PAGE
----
Scheufelen files for insolvency again
Friday, February 22, 2019
German paper mill Scheufelen has filed for insolvency again, according to German media reports.
The Lenningen-based company was resurrected as Scheufelen GmbH in July 2018 after securing investment from Berlin-based Green Growth Fund 2/Wermuth Asset Management, Hamburg-based Nordia Invest and Scheufelen Equity Partners. Its predecessor Papierfabrik Scheufelen had filed for insolvency at the end of January 2018.
While all production was stopped temporarily during the insolvency process, the investment enabled the production of the company’s grasspaper product, which is made from grass fibre and pulp, to continue, albeit under the watch of a reduced staffing of 100, down from the 340 that worked for Papierfabrik Scheufelen.
In December, the business revealed that further investment in the company had increased its capital base to scale up production for food packaging, enabling it to ramp up the production of grasspaper.
The German press has now reported that the company filed an application to open insolvency proceedings again on Wednesday (20 February). EUWID Papier und Zellstoff said production at the site is currently at a standstill, with 100 employees affected.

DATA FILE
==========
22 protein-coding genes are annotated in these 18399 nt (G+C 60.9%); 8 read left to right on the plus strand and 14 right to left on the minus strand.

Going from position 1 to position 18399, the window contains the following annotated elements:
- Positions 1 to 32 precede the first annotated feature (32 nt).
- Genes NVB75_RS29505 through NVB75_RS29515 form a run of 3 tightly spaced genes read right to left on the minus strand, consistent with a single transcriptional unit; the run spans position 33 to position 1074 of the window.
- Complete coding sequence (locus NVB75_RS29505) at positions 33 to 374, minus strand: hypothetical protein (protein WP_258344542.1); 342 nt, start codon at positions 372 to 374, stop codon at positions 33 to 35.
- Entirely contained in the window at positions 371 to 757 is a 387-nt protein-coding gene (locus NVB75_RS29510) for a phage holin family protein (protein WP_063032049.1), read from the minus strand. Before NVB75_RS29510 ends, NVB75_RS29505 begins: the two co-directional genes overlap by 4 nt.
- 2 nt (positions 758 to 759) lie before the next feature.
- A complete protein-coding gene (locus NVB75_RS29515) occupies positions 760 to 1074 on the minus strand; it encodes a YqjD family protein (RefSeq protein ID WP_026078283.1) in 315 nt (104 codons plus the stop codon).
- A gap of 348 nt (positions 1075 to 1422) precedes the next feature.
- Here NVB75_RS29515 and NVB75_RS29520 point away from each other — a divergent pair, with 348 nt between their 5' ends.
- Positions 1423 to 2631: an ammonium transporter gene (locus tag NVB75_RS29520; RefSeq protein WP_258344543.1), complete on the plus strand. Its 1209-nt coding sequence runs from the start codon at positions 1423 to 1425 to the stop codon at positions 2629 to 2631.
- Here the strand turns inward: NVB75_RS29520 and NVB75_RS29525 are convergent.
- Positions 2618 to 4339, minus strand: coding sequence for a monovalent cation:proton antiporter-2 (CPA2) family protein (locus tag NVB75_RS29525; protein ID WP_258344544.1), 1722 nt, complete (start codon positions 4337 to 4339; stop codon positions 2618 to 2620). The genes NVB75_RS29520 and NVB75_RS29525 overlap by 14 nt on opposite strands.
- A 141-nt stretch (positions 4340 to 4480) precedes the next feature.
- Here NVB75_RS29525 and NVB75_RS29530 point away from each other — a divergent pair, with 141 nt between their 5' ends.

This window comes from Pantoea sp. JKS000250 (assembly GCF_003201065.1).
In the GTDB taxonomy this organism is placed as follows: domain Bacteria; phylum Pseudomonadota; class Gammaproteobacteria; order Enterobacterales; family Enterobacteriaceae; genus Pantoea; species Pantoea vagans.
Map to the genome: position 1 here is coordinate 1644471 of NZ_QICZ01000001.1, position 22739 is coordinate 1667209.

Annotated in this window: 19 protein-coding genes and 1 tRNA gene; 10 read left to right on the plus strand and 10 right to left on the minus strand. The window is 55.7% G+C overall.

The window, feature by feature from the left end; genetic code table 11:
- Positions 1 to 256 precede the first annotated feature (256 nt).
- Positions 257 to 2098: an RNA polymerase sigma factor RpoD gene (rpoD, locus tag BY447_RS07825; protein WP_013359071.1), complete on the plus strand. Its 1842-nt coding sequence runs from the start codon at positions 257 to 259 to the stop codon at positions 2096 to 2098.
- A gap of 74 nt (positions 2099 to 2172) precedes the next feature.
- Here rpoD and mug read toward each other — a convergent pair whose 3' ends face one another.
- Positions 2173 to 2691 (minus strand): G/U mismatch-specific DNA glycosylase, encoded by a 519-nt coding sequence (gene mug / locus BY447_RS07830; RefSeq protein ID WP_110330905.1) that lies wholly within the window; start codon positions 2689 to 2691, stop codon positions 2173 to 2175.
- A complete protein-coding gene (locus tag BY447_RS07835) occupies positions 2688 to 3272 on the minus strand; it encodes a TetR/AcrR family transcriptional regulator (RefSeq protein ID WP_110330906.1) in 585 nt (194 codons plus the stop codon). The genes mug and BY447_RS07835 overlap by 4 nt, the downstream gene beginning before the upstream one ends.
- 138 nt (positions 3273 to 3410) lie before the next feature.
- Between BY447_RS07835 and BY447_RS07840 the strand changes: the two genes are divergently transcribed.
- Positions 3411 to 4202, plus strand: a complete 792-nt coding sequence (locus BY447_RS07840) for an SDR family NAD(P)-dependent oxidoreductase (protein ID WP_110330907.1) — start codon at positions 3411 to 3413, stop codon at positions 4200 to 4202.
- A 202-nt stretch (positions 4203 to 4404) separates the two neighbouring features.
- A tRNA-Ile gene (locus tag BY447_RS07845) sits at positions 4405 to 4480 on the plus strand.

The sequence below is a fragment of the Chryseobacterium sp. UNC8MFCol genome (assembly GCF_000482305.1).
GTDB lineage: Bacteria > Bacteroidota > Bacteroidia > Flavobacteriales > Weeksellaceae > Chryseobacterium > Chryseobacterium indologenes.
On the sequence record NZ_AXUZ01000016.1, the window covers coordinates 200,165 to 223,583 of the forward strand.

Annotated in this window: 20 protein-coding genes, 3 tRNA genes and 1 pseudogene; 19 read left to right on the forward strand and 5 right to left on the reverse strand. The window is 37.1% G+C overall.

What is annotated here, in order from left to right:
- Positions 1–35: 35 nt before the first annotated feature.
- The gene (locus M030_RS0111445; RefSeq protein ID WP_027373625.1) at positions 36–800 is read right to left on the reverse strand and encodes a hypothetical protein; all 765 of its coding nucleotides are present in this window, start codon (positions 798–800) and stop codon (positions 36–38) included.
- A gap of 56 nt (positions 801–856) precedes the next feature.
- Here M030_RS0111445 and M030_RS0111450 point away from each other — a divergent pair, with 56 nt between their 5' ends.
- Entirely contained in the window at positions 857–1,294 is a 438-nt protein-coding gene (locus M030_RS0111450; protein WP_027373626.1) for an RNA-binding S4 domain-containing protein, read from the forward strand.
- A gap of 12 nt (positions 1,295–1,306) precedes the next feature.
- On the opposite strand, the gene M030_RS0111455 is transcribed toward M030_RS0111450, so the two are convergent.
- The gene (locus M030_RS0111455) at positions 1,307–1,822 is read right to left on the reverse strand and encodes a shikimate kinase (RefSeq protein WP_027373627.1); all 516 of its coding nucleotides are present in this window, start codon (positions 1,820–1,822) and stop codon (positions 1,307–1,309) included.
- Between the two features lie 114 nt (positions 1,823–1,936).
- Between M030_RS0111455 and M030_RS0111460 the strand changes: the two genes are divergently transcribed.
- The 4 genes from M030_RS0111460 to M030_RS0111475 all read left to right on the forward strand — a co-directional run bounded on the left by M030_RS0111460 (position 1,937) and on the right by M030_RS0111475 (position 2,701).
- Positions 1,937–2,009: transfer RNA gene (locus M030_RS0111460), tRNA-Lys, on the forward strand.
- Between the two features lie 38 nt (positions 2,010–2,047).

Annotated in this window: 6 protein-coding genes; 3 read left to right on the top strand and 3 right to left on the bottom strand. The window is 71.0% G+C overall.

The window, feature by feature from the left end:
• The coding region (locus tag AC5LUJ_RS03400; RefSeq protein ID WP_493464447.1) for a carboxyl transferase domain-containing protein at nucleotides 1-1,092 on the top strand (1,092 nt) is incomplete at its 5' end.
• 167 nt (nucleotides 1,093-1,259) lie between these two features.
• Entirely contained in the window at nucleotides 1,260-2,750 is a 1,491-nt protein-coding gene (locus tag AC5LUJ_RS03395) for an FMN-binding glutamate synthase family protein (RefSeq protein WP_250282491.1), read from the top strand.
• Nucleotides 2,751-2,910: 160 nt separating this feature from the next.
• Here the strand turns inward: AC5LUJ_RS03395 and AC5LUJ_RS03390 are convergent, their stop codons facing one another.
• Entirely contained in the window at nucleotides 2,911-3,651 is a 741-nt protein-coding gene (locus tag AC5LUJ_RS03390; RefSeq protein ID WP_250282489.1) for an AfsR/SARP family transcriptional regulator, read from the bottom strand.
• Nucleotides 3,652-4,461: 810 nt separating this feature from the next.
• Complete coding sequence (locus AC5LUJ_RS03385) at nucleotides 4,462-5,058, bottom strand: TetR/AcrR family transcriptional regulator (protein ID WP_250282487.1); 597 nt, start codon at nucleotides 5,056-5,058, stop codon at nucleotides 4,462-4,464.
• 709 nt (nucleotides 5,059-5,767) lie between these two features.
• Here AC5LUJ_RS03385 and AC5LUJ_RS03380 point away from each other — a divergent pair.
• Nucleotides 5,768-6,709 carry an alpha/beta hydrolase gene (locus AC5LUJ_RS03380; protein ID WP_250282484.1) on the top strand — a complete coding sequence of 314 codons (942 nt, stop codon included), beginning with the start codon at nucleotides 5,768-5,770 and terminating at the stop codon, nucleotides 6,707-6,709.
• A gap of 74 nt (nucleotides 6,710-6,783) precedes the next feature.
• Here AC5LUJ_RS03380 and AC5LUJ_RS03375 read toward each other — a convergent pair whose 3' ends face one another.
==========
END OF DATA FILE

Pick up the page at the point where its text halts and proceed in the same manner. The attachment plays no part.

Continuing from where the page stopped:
Print.de said the company cited “a much slower rate than expected” increase in sales of grasspaper as a reason for the bankruptcy and that the business could not avoid the insolvency, even though investors would have been prepared to inject “several times fresh money”.
Esslinger Zeitung, meanwhile, said the wages and salaries of the 100 staff are secured until 1 May. It added the company was producing 500 to 1,000 tons of grasspaper per month but that at least three times that amount would be necessary to be economical and that, due to the low sales, investors had to pay a higher six-digit sum per month.
The publication reported that Scheufelen said it would be able to produce large quantities of packaging from grasspaper but that the company has been lacking an anchor customer and bulk buyer who relies on the product.
PrintWeek was unable to reach Scheufelen for comment at the time of writing.